Tesla’s Flying Machine
“Tesla’s Flying Stove”
“Not the airplane, the flying machine,” responded Dr. Tesla.
A few weeks later, I traded these motors for 10,000 rpm 1/5hp motors.
Second Tesla Space Drive Design
Since nothing is said about weight being an issue, my second
(all steel) frame was built to be rigid, not light-weight.
it was right after this that I figured out the speed
requirement and the variables that affect it
Third model, with 10,000 rpm ele. motors
The only expensive parts are the motors, (aluminum) pillow blocks, and mitre gears.
The pillow blocks, and mitre gears, combined, totalled $138.44. About a 2 foot square sheet of aluminum was less than $10. The shafts are also aluminum and cheap.
Note: I used the red/orange (Lovejoy) jaw couplings because they were a cheap easy way to attach weights on a shaft. I just replaced the set-screws with bolts. For a good close-up, click on the photo above (the 3 photos) to see an enlargement.
Experimenting out in the back yard, 1993
here I and a friend discovered the frame flexed a little
Final design: January 1994
using .090 inch aircraft aluminum ($9)
and 2 22,000rpm air motors ($50)
the frame is rigid and the motors are very light weight
I made the frame taller to accommodate longer arms and, slower speed requirements but, that was not necessary. However, there is an increased strength and reduced stress benefit to the double arms.
photographed on Fri., March 24th, 2006
Oct. 20th, 2007:
A few weeks ago +/- I tried it without any crossbars but, the weight and inertia were still too much for the motors. we got maybe 200 rpm but, we need maybe 600 to 800 rpm? I think the air pump where I am trying it, is not as strong as the one I used in Phoenix.
I bought 2.5″ bolts and 1.5″ bolts so I have 2 more options. If the 2.5″ does not reduce the weight and inertia enough to enable the motors to get up some significant speed, I can try the 1.5″ bolts.
Cutting the length, and weight, in about half (from 4.75″ to 2.5″ bolts) reduces our net radius from about .1″ to about .025″ and our needed speed from about 600+ rpm to about 1200 rpm. Although it was an improvement, It just was not enough improvement and we switched to the 1.5 inchers. (see “December 2007” photo below) We started it up and the speed finally seemed significantly improved. A mechanic said it looked like it was going about 5 or 6,000 rpm. Great! Finally! Still, nothing more happened and we turned it off.
(we have no way of confirming how fast it was going – I think maybe only 1 or 2,000 rpm)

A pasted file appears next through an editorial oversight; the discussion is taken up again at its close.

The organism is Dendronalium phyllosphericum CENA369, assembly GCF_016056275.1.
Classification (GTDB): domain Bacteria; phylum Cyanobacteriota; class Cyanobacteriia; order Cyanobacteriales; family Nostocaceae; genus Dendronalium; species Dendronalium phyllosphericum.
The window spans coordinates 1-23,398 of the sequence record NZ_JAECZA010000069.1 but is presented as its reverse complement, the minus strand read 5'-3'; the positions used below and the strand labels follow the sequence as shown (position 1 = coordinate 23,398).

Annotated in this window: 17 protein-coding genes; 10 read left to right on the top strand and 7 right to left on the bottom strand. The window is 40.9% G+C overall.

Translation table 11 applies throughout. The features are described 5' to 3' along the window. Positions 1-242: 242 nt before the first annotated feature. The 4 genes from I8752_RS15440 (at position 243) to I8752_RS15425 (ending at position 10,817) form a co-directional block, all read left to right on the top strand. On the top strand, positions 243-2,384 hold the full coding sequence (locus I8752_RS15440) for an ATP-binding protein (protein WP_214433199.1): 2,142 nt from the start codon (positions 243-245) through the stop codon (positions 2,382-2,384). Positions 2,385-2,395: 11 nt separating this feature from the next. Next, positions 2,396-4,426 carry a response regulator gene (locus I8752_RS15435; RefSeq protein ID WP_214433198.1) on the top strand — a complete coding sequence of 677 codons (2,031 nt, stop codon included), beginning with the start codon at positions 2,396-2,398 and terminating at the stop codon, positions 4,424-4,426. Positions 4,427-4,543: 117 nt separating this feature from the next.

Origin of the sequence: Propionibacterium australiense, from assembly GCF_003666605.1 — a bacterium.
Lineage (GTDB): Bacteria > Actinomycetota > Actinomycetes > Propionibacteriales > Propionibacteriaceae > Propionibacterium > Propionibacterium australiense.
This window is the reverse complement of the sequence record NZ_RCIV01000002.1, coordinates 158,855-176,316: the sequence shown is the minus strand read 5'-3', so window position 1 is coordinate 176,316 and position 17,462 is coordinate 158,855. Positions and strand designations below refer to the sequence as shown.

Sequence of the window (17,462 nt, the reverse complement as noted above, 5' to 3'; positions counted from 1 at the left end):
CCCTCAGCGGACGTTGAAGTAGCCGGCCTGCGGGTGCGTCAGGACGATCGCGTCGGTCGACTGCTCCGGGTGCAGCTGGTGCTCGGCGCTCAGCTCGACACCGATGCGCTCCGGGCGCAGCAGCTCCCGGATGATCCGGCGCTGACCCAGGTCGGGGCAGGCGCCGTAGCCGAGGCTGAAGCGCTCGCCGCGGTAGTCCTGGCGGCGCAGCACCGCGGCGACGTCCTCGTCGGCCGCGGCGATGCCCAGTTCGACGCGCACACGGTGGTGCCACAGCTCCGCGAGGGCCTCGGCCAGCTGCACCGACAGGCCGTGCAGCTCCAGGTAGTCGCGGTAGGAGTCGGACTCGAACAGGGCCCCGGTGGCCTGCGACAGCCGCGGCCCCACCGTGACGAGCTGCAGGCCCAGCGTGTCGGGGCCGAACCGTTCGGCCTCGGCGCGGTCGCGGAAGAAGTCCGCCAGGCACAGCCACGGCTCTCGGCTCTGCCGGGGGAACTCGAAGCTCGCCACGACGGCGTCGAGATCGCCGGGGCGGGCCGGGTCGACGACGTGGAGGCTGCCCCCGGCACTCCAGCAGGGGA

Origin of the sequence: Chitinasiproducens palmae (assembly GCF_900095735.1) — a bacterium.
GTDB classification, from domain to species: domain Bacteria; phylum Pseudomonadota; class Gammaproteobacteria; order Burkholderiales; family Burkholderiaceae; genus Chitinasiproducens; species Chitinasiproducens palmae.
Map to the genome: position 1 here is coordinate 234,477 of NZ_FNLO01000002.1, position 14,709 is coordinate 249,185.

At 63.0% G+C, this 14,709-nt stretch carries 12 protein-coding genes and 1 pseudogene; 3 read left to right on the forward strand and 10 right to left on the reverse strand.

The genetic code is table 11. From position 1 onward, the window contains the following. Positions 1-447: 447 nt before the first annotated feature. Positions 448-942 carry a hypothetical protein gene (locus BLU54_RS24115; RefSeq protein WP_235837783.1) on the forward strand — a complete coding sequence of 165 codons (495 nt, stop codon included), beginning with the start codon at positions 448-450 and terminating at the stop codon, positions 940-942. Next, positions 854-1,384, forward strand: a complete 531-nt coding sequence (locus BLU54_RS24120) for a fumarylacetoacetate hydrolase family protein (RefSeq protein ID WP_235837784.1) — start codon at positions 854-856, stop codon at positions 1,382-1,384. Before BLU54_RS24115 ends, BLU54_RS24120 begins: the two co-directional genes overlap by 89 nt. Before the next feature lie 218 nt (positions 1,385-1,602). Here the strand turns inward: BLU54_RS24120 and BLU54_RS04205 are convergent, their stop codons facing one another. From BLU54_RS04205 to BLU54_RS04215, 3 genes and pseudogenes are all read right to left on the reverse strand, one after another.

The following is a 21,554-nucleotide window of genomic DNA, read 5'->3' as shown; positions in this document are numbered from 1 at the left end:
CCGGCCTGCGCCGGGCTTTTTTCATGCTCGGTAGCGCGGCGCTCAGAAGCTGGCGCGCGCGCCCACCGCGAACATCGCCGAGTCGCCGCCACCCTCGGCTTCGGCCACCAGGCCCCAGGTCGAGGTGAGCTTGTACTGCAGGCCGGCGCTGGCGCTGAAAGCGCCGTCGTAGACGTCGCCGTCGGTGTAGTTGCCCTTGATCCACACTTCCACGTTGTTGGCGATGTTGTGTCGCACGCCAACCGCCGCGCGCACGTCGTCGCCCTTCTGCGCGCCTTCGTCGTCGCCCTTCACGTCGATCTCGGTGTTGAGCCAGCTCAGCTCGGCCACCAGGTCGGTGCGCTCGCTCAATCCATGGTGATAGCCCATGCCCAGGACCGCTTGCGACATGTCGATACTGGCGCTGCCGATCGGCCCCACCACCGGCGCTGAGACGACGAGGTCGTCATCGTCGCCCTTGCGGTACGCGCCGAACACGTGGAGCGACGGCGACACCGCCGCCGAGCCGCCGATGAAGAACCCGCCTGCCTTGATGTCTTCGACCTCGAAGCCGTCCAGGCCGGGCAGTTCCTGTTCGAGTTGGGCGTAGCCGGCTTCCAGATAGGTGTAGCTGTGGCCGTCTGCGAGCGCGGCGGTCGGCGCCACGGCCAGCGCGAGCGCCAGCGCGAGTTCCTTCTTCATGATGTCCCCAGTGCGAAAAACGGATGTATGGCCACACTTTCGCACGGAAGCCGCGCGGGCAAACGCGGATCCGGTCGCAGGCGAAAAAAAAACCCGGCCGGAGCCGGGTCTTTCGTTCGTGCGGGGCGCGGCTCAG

Afterwards, I realized several potential problems. (1. The force may have been exerted downward instead of up (we need to try turning it upside down) and, (2. the 2 air hoses were adding weight to the system, holding it down. We need to prop the hoses up so that they do not add weight to the system.
Jan. 30th 2008:
We tried it again, right side up and upside down. We held up the 2 air hoses. But, no movement, no lift. It may be that we need 3-4000 rpm but are only getting 1 or 2000.
Testing at an auto body shop, Jan 30th 2008
June 30th 2008
If we got several thousand rpm, enough(?), then, it didn’t work. If not, then either a further reduction in the mass and inertia of the rotating weights and / or a change to stronger motors is needed.
Hopefully, we can get a sufficient speed increase by further reducing the weights & inertia. If not that, then by getting the weight of the motors off the frame by using couplers to extend the 2 shafts out beyond the frame.
I started getting calls from a TV production co. in Calif. wanting to put my flying machine on a Discovery Channel special.
I stopped at the auto shop, told them about it. They told me that they have gotten a new, stronger, compressor. Now is the time to try again!
Saturday, March 21st, 2009
Saturday was a disappointment. The new compressor provided significantly more power than the old one. The speed was much improved, very impressive, “more than enough”. This time I do think it was up to 3 or 4000 rpm, if not more. However, the weather was bad, raining, and I only did half the test. Still, it did not move. There was plenty of speed in the rotating masses. So, either I had it upside down, 50-50 chance of that being true, since it is totally symmetrical, or there is some stumbling block, some criteria I have not thought of.
Wednesday, July 22nd, 2009, 9am
Tried it again. The speed, again, seemed enough. But, again, I can’t be sure, and it did not go up.
A frame is cheap, a person can design and build one around motors they come up with, the smaller the better, perhaps. Smaller motors can generally run at higher speeds. Extension rods, longer rods, can be used to get the motors off the system, and that will reduce the total weight greatly.
Here is one Marcelo B. built. Glad to hear from him.
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